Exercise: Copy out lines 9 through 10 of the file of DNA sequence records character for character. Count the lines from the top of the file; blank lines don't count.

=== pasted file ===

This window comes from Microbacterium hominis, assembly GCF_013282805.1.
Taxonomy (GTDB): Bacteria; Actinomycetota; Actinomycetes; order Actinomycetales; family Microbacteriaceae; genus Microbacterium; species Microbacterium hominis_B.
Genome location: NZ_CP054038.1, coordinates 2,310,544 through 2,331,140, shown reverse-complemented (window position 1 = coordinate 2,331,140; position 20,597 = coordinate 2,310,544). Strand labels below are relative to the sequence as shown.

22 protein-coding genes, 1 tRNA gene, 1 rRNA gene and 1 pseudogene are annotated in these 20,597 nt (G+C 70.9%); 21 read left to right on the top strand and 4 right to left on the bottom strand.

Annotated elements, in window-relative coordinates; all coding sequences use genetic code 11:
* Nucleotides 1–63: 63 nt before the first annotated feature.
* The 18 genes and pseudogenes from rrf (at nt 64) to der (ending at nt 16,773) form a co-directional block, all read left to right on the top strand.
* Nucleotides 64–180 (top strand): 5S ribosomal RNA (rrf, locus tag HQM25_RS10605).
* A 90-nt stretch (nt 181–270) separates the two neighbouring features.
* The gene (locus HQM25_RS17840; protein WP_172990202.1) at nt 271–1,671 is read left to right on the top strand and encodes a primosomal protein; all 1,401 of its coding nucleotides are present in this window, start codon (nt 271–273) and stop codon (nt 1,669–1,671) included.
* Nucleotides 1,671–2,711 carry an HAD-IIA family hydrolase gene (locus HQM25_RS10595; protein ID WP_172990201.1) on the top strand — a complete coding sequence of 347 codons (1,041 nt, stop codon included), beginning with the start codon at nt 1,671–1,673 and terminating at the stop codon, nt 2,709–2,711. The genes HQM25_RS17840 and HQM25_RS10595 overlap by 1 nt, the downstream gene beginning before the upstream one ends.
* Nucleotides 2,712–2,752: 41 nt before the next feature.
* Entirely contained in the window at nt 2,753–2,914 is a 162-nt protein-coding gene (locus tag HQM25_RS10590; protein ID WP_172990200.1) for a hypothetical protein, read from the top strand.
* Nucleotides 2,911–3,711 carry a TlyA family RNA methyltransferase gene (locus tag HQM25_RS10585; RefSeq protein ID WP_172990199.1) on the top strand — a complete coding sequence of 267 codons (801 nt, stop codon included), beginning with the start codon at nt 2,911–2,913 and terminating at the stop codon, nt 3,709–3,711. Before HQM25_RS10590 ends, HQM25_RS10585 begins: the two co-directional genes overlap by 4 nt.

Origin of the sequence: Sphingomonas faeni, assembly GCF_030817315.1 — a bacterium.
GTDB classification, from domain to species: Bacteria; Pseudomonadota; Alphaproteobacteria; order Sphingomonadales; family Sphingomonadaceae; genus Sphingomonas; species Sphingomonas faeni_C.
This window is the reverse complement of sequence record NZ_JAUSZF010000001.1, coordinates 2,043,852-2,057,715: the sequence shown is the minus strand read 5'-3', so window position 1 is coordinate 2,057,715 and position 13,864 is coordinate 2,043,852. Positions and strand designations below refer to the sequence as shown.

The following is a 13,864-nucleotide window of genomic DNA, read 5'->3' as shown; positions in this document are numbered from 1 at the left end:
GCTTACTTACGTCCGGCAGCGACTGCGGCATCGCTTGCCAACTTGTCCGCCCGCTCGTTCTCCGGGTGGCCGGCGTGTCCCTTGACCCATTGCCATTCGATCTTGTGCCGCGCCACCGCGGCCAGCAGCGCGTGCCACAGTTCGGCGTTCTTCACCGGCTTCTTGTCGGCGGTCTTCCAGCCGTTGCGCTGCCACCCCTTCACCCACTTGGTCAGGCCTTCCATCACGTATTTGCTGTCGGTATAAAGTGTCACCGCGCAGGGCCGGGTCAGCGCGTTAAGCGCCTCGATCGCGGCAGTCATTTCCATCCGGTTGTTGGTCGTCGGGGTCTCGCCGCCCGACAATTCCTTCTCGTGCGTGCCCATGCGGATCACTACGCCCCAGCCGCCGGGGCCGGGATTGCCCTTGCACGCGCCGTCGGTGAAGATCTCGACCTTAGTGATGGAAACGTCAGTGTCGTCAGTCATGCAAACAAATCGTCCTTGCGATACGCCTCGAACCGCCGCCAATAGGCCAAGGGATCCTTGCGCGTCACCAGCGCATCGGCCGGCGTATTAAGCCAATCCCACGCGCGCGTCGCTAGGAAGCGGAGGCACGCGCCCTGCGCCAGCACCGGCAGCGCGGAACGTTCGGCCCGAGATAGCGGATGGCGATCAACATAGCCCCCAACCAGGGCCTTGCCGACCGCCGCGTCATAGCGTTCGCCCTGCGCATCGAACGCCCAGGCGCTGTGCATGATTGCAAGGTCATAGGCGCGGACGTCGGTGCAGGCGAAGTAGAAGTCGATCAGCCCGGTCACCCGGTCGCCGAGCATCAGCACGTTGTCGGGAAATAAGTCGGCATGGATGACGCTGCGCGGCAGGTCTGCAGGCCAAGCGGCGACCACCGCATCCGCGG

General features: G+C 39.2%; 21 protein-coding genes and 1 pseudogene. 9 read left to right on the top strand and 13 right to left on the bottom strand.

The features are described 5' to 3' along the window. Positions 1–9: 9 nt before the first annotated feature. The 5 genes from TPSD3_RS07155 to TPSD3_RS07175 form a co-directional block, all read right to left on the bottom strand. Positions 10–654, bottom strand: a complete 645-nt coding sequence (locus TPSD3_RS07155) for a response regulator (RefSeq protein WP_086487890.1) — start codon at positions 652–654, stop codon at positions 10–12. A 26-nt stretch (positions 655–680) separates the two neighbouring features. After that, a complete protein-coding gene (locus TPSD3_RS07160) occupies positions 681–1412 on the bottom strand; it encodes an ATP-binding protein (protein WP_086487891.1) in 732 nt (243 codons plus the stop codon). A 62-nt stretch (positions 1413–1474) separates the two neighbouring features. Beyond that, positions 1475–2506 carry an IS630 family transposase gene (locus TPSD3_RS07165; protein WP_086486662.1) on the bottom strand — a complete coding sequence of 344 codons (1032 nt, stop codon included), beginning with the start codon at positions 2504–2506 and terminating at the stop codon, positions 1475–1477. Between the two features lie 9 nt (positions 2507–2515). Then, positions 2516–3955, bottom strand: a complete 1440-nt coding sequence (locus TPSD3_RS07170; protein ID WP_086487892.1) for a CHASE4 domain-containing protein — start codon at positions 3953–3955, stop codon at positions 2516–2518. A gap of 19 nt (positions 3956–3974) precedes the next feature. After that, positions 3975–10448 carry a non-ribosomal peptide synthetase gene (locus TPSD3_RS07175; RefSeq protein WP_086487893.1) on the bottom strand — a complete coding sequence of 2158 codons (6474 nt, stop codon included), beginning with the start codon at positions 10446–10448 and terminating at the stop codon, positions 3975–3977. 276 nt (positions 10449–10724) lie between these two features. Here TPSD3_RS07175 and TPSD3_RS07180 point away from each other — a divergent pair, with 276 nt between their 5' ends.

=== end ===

* A 90-nt stretch (nt 181–270) separates the two neighbouring features.
* The gene (locus HQM25_RS17840; protein WP_172990202.1) at nt 271–1,671 is read left to right on the top strand and encodes a primosomal protein; all 1,401 of its coding nucleotides are present in this window, start codon (nt 271–273) and stop codon (nt 1,669–1,671) included.